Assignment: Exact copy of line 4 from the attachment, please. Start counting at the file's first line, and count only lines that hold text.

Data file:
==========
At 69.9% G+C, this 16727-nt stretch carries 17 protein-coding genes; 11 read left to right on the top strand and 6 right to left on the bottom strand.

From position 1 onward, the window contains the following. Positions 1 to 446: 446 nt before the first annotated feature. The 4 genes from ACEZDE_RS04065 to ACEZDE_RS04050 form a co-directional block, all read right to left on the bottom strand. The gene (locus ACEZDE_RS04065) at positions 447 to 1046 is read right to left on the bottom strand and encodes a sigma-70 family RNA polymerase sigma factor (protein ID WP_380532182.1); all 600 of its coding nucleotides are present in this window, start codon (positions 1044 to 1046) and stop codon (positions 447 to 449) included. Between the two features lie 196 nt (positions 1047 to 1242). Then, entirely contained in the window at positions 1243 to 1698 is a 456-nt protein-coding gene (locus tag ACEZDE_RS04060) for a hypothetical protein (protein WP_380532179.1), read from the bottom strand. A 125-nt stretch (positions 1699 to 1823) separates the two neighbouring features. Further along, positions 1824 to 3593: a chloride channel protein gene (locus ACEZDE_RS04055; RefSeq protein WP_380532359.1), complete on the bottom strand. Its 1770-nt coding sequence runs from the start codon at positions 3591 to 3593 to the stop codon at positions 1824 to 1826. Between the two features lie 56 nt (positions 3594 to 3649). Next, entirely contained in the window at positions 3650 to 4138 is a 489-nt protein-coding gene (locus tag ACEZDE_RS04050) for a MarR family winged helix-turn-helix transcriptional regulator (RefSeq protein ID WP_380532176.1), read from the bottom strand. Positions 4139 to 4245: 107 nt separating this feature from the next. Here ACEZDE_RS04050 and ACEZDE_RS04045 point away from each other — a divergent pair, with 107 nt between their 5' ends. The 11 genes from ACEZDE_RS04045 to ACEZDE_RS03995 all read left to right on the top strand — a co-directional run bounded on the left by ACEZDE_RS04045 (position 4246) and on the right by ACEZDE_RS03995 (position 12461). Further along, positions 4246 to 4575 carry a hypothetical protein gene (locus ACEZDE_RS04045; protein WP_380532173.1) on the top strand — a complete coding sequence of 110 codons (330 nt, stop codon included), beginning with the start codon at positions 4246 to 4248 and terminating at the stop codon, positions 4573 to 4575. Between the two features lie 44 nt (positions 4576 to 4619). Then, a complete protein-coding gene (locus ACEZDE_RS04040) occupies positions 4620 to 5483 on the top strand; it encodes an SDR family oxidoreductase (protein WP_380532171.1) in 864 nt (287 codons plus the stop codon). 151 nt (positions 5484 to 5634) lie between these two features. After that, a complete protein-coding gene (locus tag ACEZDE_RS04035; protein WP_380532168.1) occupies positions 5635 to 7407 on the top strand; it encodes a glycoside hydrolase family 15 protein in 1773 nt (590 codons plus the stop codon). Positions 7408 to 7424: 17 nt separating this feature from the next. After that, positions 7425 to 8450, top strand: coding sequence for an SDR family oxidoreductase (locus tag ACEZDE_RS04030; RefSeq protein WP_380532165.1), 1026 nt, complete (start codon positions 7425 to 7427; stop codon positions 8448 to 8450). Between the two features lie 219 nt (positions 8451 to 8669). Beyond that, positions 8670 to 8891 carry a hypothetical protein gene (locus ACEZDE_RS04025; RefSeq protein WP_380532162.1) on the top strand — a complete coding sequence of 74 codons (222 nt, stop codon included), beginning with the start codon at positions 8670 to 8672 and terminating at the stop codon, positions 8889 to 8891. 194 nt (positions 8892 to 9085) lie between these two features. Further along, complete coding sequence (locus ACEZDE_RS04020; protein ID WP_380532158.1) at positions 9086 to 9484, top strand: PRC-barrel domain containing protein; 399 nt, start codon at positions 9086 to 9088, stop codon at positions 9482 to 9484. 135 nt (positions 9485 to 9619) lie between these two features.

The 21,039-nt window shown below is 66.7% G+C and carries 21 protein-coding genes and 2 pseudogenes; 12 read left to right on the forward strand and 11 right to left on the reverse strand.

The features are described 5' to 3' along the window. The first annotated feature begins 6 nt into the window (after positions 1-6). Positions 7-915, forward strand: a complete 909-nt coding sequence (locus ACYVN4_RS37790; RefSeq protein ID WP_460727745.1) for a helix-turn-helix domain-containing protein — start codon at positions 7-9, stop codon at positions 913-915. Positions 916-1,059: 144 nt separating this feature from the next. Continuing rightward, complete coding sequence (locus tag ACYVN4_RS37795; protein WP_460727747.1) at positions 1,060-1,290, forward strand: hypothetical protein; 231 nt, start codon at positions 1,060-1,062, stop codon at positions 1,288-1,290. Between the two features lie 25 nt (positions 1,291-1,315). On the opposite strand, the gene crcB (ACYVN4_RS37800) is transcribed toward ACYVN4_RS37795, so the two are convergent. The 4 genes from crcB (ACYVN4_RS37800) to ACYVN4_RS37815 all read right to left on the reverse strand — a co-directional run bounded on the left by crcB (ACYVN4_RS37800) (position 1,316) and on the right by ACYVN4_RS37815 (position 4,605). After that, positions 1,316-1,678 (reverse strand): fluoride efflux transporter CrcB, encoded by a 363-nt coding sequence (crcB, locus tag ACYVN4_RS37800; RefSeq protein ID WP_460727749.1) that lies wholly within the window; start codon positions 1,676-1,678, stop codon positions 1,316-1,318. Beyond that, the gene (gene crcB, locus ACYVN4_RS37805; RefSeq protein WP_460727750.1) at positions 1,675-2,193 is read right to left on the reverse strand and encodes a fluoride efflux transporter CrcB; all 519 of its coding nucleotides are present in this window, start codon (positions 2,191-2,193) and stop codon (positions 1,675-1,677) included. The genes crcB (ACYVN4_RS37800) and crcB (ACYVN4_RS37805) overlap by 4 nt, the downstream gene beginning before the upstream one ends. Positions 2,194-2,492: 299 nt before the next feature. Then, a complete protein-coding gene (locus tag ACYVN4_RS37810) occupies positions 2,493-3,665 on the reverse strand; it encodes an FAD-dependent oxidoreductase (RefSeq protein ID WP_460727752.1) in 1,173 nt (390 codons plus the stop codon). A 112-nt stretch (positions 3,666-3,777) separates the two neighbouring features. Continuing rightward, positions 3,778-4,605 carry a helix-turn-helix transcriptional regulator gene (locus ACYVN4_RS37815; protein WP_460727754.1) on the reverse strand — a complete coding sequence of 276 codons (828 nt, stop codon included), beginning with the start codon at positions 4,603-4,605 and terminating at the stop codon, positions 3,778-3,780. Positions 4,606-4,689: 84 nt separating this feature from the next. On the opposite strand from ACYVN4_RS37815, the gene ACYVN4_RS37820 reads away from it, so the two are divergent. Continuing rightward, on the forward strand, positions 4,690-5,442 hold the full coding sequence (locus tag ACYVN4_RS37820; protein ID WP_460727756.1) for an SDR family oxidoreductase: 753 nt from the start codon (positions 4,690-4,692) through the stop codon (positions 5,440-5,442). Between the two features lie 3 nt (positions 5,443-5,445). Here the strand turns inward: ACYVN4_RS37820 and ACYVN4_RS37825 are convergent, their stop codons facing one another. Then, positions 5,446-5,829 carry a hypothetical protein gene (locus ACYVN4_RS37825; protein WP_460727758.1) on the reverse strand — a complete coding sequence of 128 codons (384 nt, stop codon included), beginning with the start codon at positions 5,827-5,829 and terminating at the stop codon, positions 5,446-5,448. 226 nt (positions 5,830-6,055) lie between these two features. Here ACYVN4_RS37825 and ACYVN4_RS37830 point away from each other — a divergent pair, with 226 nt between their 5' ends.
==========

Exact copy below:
The features are described 5' to 3' along the window. The first annotated feature begins 6 nt into the window (after positions 1-6). Positions 7-915, forward strand: a complete 909-nt coding sequence (locus ACYVN4_RS37790; RefSeq protein ID WP_460727745.1) for a helix-turn-helix domain-containing protein — start codon at positions 7-9, stop codon at positions 913-915. Positions 916-1,059: 144 nt separating this feature from the next. Continuing rightward, complete coding sequence (locus tag ACYVN4_RS37795; protein WP_460727747.1) at positions 1,060-1,290, forward strand: hypothetical protein; 231 nt, start codon at positions 1,060-1,062, stop codon at positions 1,288-1,290. Between the two features lie 25 nt (positions 1,291-1,315). On the opposite strand, the gene crcB (ACYVN4_RS37800) is transcribed toward ACYVN4_RS37795, so the two are convergent. The 4 genes from crcB (ACYVN4_RS37800) to ACYVN4_RS37815 all read right to left on the reverse strand — a co-directional run bounded on the left by crcB (ACYVN4_RS37800) (position 1,316) and on the right by ACYVN4_RS37815 (position 4,605). After that, positions 1,316-1,678 (reverse strand): fluoride efflux transporter CrcB, encoded by a 363-nt coding sequence (crcB, locus tag ACYVN4_RS37800; RefSeq protein ID WP_460727749.1) that lies wholly within the window; start codon positions 1,676-1,678, stop codon positions 1,316-1,318. Beyond that, the gene (gene crcB, locus ACYVN4_RS37805; RefSeq protein WP_460727750.1) at positions 1,675-2,193 is read right to left on the reverse strand and encodes a fluoride efflux transporter CrcB; all 519 of its coding nucleotides are present in this window, start codon (positions 2,191-2,193) and stop codon (positions 1,675-1,677) included. The genes crcB (ACYVN4_RS37800) and crcB (ACYVN4_RS37805) overlap by 4 nt, the downstream gene beginning before the upstream one ends. Positions 2,194-2,492: 299 nt before the next feature. Then, a complete protein-coding gene (locus tag ACYVN4_RS37810) occupies positions 2,493-3,665 on the reverse strand; it encodes an FAD-dependent oxidoreductase (RefSeq protein ID WP_460727752.1) in 1,173 nt (390 codons plus the stop codon). A 112-nt stretch (positions 3,666-3,777) separates the two neighbouring features. Continuing rightward, positions 3,778-4,605 carry a helix-turn-helix transcriptional regulator gene (locus ACYVN4_RS37815; protein WP_460727754.1) on the reverse strand — a complete coding sequence of 276 codons (828 nt, stop codon included), beginning with the start codon at positions 4,603-4,605 and terminating at the stop codon, positions 3,778-3,780. Positions 4,606-4,689: 84 nt separating this feature from the next. On the opposite strand from ACYVN4_RS37815, the gene ACYVN4_RS37820 reads away from it, so the two are divergent. Continuing rightward, on the forward strand, positions 4,690-5,442 hold the full coding sequence (locus tag ACYVN4_RS37820; protein ID WP_460727756.1) for an SDR family oxidoreductase: 753 nt from the start codon (positions 4,690-4,692) through the stop codon (positions 5,440-5,442). Between the two features lie 3 nt (positions 5,443-5,445). Here the strand turns inward: ACYVN4_RS37820 and ACYVN4_RS37825 are convergent, their stop codons facing one another. Then, positions 5,446-5,829 carry a hypothetical protein gene (locus ACYVN4_RS37825; protein WP_460727758.1) on the reverse strand — a complete coding sequence of 128 codons (384 nt, stop codon included), beginning with the start codon at positions 5,827-5,829 and terminating at the stop codon, positions 5,446-5,448. 226 nt (positions 5,830-6,055) lie between these two features. Here ACYVN4_RS37825 and ACYVN4_RS37830 point away from each other — a divergent pair, with 226 nt between their 5' ends.